Myth #5: I canít take thyroid glandular because I am underweight.
The truth: Thyroid glandular will reverse both being underweight or overweight.
Myth #6: I donít take thyroid glandular because it will make my thyroid gland lazy.
The truth: Studies in which the thyroid gland was totally suppressed with an overdose of thyroid glandular showed the natural return of thyroid activity when the glandular was withdrawn. This took only a couple of days.
Myth #7: Taking thyroid glandular causes a dependency.
The truth: The need for thyroid glandular varies and in fact, increases with darkness (winter), stress and illness or any kind of stress (physical, emotional or mental). Keeping tract of your oral temperature and resting pulse will determine your correct dosage and the need to increase or decrease.
Myth #8: Iím afraid to take thyroid glandular because I was told it causes heart problems.
The truth: Thyroid prevents heart disease. In fact T3, the active form of the thyroid hormone can help reverse heart disease if taken in very small amounts. Synthroid (T4) is cardiotoxic. Donít confuse the cardiotoxic effects of Synthroid with the cardioprotective effects of thyroid glandular and T3.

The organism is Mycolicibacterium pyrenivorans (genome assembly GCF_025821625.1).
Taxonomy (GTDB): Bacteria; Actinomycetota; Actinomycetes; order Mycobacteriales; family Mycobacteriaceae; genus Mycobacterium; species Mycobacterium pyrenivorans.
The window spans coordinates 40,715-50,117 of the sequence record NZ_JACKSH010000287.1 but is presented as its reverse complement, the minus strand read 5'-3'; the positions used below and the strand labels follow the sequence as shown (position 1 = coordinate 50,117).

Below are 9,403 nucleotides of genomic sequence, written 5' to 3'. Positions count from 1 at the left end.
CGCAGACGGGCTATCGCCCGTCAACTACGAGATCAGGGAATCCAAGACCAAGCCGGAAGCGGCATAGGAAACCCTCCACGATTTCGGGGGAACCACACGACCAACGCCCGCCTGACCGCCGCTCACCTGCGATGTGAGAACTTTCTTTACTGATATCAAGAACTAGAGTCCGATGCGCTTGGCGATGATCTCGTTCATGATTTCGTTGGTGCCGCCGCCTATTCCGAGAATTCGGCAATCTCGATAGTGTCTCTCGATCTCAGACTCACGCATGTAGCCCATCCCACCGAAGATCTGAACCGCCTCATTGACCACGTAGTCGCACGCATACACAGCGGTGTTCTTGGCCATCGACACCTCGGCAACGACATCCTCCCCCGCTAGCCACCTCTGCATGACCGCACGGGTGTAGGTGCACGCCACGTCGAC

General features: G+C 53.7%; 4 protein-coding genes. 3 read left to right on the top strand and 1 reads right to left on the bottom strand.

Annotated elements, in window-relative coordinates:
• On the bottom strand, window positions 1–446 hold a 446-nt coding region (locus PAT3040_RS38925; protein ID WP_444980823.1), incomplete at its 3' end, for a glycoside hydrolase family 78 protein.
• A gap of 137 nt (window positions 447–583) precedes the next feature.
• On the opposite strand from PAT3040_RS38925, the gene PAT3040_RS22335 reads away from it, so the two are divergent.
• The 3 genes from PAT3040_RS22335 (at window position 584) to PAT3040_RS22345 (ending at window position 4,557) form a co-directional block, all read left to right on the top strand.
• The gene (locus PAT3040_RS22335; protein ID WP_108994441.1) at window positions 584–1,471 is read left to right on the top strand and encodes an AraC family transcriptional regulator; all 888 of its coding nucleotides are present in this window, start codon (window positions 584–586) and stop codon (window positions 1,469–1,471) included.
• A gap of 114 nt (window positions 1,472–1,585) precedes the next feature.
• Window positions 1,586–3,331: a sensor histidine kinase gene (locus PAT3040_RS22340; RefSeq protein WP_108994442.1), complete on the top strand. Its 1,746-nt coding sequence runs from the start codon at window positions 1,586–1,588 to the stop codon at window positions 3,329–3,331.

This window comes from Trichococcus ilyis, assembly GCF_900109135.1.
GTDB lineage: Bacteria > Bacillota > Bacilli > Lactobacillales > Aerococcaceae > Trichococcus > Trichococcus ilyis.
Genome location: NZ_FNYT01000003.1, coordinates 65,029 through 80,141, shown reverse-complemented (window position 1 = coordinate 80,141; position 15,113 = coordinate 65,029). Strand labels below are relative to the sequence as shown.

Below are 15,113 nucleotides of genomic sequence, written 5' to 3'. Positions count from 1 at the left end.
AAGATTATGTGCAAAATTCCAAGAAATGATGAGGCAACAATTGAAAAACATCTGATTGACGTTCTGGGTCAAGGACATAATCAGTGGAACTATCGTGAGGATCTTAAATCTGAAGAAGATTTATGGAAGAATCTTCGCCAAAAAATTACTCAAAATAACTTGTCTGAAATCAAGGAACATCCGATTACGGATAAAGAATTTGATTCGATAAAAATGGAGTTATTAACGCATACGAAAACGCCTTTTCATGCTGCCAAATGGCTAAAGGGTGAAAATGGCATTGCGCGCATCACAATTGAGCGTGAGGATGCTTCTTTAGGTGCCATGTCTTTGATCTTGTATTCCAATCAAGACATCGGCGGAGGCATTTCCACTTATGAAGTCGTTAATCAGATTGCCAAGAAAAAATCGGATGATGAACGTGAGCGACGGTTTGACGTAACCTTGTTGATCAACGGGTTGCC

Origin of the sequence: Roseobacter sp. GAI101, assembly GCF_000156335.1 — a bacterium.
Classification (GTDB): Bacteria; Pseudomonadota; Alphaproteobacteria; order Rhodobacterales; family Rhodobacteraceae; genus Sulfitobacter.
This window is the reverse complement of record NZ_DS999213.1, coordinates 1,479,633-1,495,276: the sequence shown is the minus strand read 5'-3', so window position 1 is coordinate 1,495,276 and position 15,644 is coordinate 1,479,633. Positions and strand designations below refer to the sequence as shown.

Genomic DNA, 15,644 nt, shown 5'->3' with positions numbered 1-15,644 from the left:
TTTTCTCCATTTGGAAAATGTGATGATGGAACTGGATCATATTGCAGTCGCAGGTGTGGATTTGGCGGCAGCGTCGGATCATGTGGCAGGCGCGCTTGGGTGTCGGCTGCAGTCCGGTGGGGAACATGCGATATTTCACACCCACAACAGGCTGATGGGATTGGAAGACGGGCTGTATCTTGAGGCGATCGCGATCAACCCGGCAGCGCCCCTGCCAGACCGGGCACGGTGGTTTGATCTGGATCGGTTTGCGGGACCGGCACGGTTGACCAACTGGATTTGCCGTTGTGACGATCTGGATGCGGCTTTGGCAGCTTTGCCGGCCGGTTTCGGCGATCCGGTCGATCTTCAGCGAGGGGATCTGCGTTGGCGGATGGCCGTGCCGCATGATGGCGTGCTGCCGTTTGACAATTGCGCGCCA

Myth #9: Taking excess thyroid glandular has dangerous side effects (e.g. hyperthyroidism).
The truth: The only side effect of being slightly, say 25% hyperthyroid is longevity. The longest-lived peoples on earth are about 25% hypermetabolic. These people live on prothyroid foods (organic animal protein, adequate sea salt, fruits, fruit juices and coconut products) and had none of the common diseases observed in people who eat a poor or anti-thyroid diet (cancer, heart disease, gallbladder disease, bone disease, senility, etc.).
Myth #10: All thyroid glandulars are alike.
The truth: Not true. Very few natural thyroid glandulars are available. Many so-called thyroid glandulars are bogus products containing iodinated casein (milk protein) plus amphetamine (speed) - hardly of help to the low thyroid person. Others contain unhealthy ingredients including iodine, herbs that have no effect on thyroid function and toxic excipients.